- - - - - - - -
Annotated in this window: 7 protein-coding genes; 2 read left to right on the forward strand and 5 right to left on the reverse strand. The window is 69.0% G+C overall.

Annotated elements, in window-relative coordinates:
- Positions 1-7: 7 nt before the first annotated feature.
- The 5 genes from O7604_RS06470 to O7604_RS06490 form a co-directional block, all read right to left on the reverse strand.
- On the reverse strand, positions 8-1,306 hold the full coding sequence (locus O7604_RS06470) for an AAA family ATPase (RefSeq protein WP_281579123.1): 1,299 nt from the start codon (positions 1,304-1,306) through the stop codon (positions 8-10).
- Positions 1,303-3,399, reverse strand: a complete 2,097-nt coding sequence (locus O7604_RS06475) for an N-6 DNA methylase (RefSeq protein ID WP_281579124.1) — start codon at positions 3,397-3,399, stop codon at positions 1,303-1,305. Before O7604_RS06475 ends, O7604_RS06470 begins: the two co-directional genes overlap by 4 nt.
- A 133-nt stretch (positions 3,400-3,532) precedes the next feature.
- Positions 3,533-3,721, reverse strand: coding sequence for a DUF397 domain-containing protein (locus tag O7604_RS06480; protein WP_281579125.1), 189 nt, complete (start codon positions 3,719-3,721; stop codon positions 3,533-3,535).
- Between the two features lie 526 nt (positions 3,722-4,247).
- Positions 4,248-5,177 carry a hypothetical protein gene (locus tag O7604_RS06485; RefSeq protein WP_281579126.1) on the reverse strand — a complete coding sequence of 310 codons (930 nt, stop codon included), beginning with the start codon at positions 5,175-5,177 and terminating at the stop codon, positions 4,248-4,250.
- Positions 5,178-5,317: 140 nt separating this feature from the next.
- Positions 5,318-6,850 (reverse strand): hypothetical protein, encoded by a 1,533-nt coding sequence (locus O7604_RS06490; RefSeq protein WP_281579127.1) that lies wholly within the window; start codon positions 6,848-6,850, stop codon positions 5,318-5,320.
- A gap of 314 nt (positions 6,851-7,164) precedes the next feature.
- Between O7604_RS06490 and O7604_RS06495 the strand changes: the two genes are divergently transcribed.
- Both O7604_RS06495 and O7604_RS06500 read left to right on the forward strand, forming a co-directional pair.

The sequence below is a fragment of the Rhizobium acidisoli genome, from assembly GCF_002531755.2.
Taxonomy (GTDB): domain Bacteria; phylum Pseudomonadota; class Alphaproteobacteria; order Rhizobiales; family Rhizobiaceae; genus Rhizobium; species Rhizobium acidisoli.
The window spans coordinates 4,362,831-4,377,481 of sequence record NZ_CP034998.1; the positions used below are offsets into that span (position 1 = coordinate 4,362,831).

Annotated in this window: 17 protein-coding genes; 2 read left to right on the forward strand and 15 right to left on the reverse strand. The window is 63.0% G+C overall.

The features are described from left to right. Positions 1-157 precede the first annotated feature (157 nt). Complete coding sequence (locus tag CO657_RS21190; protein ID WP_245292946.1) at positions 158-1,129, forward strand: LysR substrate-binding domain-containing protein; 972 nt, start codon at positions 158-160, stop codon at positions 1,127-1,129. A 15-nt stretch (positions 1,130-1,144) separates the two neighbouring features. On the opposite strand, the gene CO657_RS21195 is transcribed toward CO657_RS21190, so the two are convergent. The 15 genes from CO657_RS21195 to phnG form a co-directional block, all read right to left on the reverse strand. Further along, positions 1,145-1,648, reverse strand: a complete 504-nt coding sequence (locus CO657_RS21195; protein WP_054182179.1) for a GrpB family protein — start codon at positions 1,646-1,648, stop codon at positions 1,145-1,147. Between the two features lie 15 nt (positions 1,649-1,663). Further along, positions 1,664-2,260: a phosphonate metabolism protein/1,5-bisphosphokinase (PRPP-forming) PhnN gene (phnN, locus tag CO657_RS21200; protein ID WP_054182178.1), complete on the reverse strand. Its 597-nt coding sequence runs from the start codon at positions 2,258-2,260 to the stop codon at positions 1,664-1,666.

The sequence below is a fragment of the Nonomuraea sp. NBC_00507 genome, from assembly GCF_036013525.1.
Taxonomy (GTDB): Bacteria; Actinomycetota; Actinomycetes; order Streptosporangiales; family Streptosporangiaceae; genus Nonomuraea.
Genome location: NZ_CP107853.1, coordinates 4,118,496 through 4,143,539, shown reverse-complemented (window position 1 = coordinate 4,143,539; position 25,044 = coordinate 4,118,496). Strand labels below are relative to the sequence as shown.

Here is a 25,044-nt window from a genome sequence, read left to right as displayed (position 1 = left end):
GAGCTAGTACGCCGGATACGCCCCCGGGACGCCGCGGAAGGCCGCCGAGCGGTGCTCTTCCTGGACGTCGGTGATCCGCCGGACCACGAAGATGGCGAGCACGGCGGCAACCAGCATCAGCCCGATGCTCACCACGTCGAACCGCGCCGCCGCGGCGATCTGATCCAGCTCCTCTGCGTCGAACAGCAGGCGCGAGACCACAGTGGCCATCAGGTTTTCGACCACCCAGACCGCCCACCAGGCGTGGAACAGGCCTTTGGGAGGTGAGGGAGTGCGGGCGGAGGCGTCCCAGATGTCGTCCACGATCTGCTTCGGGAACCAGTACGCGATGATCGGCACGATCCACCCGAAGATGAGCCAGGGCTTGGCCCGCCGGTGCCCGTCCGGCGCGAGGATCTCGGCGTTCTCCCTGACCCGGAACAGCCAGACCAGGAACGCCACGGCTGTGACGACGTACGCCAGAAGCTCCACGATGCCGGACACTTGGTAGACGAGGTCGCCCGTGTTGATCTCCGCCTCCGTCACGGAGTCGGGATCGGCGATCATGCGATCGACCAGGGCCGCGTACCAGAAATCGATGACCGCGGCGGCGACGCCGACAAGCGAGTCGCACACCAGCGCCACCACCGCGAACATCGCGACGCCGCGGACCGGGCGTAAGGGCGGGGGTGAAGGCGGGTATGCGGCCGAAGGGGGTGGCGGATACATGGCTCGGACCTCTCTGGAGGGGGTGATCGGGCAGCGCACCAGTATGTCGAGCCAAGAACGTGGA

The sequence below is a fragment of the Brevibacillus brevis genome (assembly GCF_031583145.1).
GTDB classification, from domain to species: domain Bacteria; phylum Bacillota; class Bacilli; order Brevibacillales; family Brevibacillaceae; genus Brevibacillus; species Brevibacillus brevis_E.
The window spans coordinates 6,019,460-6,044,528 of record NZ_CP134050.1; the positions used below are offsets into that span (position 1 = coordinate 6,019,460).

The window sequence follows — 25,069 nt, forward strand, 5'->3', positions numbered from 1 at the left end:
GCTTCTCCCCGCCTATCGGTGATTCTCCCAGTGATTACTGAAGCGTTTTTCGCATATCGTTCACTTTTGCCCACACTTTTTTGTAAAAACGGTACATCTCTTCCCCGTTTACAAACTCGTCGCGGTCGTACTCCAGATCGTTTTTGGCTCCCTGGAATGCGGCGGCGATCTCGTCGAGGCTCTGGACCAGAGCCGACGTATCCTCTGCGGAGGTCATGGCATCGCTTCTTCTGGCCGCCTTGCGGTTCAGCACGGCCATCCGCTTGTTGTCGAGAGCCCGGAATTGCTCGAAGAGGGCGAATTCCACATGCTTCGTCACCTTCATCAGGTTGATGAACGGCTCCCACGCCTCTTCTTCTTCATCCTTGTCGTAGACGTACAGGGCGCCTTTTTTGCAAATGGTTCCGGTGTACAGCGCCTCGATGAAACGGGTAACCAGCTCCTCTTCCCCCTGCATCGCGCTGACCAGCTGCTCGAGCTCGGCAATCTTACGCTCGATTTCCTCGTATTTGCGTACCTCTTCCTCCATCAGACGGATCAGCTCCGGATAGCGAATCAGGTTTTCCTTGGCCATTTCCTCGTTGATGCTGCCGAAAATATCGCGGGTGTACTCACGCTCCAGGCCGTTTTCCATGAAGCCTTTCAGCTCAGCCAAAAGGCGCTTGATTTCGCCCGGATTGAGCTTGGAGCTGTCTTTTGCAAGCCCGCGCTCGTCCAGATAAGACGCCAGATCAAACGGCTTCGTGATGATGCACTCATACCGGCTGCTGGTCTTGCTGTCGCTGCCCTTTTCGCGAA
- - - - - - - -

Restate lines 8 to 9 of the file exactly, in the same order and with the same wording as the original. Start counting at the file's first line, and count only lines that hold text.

- Positions 3,533-3,721, reverse strand: coding sequence for a DUF397 domain-containing protein (locus tag O7604_RS06480; protein WP_281579125.1), 189 nt, complete (start codon positions 3,719-3,721; stop codon positions 3,533-3,535).
- Between the two features lie 526 nt (positions 3,722-4,247).